Last week, in one of his final columns at the San Antonio Express-News, former Dallas sports writer Jim Dent asked the following question: How will we remember Michael Irvin--as the ultimate team player, or as a seedy cat? His answer: "In truth, his life has been a succession of radical swings."
The same could be said for Dent, who resigned from his daily job last week, reportedly to concentrate on a book project. Dent, 47, an SMU grad who worked at the Fort Worth Star-Telegram and Dallas Times Herald before turning to sports talk radio and then book writing, is once again the topic of the media rumor mill after his recent departure. That's partly because Dent was arrested in San Antonio last week on outstanding warrants related to old DWI charges. But it's more because Dent suffers from a reputation of good-ol'-boy partying taken to the extreme. Says one writer who knows him well, "He's always been his own worst enemy." In fact, word spread that Dent was actually canned because of his off-hours antics during coverage of the Kentucky Derby.
"Absolutely not true," says Express-News sports editor Mitch Krugel. "There has never been a performance issue with Jim. He was worried that he couldn't work on his current book and do the column justice, so he resigned. It's something we've been talking about for a while."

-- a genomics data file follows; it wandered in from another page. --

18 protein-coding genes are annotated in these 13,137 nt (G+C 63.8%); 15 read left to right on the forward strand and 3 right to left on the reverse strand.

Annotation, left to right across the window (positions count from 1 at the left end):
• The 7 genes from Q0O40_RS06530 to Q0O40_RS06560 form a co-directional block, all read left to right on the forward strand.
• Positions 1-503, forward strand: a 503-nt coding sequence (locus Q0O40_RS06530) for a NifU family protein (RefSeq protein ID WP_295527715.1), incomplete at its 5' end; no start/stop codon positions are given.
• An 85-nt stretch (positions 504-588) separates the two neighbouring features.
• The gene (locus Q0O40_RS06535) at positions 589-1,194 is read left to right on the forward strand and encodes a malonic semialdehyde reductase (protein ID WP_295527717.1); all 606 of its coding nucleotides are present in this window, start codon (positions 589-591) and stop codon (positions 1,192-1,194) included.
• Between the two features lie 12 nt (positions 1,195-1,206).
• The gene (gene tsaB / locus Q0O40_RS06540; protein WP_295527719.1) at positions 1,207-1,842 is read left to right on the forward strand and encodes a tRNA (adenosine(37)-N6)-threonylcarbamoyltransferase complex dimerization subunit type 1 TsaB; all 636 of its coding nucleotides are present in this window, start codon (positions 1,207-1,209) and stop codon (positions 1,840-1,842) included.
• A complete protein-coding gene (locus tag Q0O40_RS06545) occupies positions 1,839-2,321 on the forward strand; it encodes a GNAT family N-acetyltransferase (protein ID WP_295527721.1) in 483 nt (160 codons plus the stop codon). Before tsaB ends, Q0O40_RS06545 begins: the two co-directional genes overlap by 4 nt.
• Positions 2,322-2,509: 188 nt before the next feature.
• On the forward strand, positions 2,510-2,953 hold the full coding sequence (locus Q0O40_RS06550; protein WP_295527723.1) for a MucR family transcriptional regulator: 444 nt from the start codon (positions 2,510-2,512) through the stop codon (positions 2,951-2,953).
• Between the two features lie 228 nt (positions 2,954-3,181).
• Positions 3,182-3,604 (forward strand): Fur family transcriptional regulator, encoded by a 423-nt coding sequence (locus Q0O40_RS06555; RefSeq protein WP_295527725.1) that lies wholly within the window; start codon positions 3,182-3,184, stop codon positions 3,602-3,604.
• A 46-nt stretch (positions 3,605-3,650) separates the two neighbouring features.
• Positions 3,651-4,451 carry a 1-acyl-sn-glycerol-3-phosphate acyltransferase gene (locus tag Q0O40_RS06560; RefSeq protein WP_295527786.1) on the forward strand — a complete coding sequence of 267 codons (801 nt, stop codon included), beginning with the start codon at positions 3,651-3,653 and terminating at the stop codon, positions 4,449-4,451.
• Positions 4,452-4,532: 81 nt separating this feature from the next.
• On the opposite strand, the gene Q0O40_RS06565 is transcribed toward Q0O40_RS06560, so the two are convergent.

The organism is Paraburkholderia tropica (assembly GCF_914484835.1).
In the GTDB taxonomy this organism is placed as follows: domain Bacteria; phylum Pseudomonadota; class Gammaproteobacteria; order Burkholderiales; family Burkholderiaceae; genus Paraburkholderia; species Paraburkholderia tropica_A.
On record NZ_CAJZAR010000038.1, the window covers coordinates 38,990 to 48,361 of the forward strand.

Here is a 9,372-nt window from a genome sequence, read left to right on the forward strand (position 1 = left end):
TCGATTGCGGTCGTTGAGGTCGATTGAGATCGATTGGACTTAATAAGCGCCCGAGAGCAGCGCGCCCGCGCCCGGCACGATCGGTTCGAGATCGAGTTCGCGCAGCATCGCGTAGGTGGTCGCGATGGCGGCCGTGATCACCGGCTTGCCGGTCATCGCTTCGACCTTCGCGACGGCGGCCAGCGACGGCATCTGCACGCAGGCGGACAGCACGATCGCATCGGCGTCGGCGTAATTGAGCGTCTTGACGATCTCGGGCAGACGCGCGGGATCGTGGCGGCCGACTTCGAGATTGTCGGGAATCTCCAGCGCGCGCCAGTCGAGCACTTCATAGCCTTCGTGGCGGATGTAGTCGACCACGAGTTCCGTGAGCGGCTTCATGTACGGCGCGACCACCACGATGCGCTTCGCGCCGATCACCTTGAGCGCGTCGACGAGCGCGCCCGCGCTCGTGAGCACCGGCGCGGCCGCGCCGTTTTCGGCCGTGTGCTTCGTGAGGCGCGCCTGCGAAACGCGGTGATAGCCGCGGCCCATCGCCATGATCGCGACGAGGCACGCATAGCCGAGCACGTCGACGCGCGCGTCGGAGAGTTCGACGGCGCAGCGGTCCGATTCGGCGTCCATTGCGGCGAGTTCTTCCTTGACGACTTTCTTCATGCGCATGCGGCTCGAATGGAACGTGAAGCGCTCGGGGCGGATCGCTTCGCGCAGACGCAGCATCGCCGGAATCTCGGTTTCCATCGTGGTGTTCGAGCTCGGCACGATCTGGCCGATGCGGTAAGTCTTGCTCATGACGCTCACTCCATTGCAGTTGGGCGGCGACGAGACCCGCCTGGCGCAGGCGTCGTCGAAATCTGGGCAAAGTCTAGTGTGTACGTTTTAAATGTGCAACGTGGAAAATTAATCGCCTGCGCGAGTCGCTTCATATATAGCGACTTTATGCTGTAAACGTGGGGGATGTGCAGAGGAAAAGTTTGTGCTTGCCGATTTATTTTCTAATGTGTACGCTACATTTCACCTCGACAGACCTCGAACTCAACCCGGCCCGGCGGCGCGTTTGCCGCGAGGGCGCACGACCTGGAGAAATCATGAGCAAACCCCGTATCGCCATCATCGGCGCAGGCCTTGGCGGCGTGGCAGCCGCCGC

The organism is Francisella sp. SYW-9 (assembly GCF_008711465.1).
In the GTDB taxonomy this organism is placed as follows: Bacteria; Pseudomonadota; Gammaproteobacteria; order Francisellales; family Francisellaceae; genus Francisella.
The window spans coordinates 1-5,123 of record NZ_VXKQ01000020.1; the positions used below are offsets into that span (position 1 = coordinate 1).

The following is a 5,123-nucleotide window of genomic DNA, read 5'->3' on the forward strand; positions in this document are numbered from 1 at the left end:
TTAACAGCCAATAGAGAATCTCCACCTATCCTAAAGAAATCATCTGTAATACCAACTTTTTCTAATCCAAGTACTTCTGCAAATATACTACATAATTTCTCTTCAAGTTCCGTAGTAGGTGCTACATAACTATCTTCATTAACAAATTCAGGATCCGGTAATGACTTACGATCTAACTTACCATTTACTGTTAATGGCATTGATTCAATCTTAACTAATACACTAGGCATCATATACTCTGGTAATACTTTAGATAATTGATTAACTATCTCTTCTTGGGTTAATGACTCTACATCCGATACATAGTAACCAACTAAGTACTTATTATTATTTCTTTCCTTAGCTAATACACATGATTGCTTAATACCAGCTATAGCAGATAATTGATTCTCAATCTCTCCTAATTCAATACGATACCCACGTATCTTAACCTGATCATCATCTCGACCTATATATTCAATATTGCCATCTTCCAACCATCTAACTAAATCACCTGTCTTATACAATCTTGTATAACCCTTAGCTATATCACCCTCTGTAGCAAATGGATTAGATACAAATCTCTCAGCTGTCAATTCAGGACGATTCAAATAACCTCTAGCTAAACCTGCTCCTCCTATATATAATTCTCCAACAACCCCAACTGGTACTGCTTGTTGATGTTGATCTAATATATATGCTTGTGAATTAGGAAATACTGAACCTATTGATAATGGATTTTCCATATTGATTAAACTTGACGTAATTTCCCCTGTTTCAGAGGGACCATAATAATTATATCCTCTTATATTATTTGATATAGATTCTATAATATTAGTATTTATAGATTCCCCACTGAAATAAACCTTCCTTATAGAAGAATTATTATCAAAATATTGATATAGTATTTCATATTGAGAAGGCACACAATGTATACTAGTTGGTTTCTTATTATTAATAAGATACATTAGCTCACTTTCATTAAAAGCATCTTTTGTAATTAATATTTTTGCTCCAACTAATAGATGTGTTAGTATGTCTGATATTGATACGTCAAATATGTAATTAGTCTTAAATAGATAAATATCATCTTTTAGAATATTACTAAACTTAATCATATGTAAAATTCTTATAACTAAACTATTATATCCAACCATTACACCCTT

Two sources confirm that Dent had long been worried that he couldn't continue to work on his book and write his four-times-a-week column. But one of those sources characterized his departure as a "mutual, but forced, resignation."
Dent's first book was a Jerry Jones tell-all that detailed Jones' alleged womanizing and partying. His second book, The Junction Boys, was a local best-seller and has been optioned for a screenplay. His current project, Oklahoma Rain, is a look at the OU Sooners' 47-game winning streak in the 1950s.
Dent, on vacation in Arkansas, left a voice-mail message just before deadline in which he said this: "I've completely fallen in love with the book-writing business, and it's actually become lucrative. I'm very unhappy that I've had to give up the newspaper business. But it's time to focus on the book, and Oklahoma Rain is great subject matter."
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